This paper aims to enhance understanding of organizational change by countering managerial and critical assumptions that it is possible to break with the past.
A qualitative, case study approach involving interviews with 50 staff, ten supervisors, eight deputy supervisors, four assistant managers, two departmental managers plus the IT, training and personnel managers. The paper focuses on the experiences of supervisors and deputy supervisors.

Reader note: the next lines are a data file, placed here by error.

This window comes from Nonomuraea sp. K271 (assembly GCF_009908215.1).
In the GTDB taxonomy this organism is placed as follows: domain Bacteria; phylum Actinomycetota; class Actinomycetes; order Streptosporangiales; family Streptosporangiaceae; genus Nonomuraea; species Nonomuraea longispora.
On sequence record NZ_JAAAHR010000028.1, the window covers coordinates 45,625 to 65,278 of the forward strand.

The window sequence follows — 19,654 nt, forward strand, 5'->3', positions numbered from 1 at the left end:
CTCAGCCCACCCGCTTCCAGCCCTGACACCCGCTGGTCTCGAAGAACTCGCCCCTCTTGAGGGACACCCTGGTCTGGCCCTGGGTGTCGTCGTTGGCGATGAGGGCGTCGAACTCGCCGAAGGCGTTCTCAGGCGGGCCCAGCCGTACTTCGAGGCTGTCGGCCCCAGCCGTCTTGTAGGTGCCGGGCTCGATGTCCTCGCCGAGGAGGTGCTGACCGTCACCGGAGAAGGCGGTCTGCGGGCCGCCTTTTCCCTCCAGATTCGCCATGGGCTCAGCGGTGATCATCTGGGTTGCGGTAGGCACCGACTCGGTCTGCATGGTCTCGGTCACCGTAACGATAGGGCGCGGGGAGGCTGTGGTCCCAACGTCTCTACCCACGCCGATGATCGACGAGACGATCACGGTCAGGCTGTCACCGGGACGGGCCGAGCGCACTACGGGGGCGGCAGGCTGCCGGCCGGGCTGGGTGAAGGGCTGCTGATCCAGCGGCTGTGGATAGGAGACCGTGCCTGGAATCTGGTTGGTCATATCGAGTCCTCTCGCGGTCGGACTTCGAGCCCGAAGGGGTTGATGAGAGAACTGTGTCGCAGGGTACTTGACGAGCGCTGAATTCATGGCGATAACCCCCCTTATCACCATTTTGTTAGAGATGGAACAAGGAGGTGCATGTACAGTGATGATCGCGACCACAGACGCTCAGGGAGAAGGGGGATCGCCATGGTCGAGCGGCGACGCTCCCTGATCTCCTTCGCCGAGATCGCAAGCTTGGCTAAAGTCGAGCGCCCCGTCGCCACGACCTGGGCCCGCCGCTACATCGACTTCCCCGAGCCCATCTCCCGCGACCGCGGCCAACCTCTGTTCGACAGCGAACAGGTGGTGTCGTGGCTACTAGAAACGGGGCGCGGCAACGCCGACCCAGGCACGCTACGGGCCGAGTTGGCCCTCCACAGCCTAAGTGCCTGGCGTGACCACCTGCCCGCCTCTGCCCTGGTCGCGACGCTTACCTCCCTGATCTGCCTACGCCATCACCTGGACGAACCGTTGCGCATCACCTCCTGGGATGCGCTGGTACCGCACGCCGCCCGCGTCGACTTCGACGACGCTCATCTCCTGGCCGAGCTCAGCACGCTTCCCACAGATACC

That culture cannot be so readily forgotten or reinvented as management gurus assume or critics fear. Memories are stubborn and culture is constituted through them in ways that lead to continuity and change.
Limitations leading to future research include that the study explores only one organization. Second, consultants are not used. Third, the reengineering only focus on a part of the organization. Fourth, the findings can be contrasted with an organization that is considered leading edge.
The qualitative findings provide a complex understanding of change especially in terms of how memory can serve to both facilitate and hinder change initiatives and how attempts to introduce more “informal” cultures simultaneously reproduce “formality”.
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